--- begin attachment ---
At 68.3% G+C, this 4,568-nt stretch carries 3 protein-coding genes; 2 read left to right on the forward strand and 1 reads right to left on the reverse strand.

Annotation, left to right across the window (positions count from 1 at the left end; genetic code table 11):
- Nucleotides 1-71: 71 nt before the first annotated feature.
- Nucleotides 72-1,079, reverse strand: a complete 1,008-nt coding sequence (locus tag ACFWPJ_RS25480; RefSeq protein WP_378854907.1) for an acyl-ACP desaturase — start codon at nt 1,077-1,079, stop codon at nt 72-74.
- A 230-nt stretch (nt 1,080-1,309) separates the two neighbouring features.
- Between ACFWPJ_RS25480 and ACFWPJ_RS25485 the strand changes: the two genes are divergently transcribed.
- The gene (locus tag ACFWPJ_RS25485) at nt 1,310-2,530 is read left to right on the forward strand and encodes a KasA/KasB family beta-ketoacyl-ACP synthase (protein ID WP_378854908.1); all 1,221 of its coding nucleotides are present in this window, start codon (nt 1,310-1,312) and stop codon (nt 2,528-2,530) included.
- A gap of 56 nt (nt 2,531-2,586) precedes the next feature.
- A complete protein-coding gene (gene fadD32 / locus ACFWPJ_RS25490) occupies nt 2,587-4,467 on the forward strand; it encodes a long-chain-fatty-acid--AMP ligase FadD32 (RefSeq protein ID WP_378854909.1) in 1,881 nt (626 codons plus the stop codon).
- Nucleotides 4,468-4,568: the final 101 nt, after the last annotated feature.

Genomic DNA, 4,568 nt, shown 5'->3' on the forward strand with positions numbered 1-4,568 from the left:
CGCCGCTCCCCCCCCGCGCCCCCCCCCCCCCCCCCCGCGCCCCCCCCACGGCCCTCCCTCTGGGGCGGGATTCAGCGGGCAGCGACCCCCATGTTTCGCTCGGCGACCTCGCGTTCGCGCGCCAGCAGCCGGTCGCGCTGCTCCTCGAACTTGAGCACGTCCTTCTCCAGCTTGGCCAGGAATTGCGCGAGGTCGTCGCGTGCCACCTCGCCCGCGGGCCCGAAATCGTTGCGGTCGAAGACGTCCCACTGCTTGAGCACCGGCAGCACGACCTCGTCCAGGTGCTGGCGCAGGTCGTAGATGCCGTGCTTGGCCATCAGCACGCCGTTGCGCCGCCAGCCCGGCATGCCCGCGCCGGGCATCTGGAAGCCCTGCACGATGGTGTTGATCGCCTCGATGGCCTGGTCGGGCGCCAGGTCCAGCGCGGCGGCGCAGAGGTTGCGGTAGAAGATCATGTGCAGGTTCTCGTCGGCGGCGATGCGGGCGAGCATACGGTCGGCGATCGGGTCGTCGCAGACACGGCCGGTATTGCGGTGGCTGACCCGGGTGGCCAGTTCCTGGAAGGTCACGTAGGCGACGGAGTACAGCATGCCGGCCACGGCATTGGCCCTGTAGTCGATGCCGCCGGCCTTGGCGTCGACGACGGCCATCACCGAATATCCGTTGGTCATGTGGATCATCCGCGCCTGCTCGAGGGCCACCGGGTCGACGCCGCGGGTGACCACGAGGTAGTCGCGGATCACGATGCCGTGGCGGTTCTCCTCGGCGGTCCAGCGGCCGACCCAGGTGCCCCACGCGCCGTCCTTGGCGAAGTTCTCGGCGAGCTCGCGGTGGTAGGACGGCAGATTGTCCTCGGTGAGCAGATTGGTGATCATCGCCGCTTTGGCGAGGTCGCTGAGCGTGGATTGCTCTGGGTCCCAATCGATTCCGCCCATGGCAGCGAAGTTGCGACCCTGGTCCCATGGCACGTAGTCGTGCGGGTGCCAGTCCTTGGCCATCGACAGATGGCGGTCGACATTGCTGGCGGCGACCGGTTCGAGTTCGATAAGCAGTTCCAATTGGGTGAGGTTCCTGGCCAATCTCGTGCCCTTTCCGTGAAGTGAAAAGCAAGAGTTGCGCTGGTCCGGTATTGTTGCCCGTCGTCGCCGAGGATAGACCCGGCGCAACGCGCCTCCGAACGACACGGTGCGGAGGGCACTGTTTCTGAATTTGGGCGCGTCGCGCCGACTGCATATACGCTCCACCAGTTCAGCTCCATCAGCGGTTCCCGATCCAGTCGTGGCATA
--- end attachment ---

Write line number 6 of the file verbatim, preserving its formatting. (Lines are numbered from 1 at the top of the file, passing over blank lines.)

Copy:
- Between ACFWPJ_RS25480 and ACFWPJ_RS25485 the strand changes: the two genes are divergently transcribed.